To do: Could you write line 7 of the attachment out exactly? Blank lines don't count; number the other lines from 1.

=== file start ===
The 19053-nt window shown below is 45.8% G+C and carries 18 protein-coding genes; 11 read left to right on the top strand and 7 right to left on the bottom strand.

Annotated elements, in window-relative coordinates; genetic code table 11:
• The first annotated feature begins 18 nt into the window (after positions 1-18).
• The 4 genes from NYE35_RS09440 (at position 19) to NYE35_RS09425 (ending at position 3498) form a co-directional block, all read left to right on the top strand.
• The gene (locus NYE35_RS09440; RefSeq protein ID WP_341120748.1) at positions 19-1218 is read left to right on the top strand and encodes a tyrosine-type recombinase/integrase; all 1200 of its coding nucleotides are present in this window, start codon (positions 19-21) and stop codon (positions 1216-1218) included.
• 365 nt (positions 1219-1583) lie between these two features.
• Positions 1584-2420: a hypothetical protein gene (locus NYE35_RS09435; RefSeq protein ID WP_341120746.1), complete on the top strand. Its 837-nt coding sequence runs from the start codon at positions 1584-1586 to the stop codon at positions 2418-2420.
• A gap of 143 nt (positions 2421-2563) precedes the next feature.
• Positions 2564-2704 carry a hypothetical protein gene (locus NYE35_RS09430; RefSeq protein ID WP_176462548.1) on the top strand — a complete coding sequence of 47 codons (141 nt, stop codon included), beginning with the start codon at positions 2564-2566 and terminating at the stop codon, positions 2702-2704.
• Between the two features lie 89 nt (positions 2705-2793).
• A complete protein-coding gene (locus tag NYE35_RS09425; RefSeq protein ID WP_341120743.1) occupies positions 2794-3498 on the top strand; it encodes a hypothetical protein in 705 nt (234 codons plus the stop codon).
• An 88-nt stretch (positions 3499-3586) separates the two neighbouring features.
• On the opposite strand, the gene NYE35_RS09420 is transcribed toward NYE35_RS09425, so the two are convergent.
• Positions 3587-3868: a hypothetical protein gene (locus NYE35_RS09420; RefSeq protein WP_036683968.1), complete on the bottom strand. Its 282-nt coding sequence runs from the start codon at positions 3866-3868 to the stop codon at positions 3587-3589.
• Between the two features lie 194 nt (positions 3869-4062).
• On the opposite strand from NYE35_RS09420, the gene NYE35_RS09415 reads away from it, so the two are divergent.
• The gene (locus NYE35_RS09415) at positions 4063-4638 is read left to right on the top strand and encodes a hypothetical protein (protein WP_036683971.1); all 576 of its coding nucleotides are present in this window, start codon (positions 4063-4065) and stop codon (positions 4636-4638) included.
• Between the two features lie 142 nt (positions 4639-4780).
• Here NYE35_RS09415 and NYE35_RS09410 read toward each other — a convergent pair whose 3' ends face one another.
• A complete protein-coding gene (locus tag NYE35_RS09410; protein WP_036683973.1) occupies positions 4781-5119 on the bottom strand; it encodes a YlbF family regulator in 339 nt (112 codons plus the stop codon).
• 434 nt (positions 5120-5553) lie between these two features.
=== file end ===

• Positions 1584-2420: a hypothetical protein gene (locus NYE35_RS09435; RefSeq protein ID WP_341120746.1), complete on the top strand. Its 837-nt coding sequence runs from the start codon at positions 1584-1586 to the stop codon at positions 2418-2420.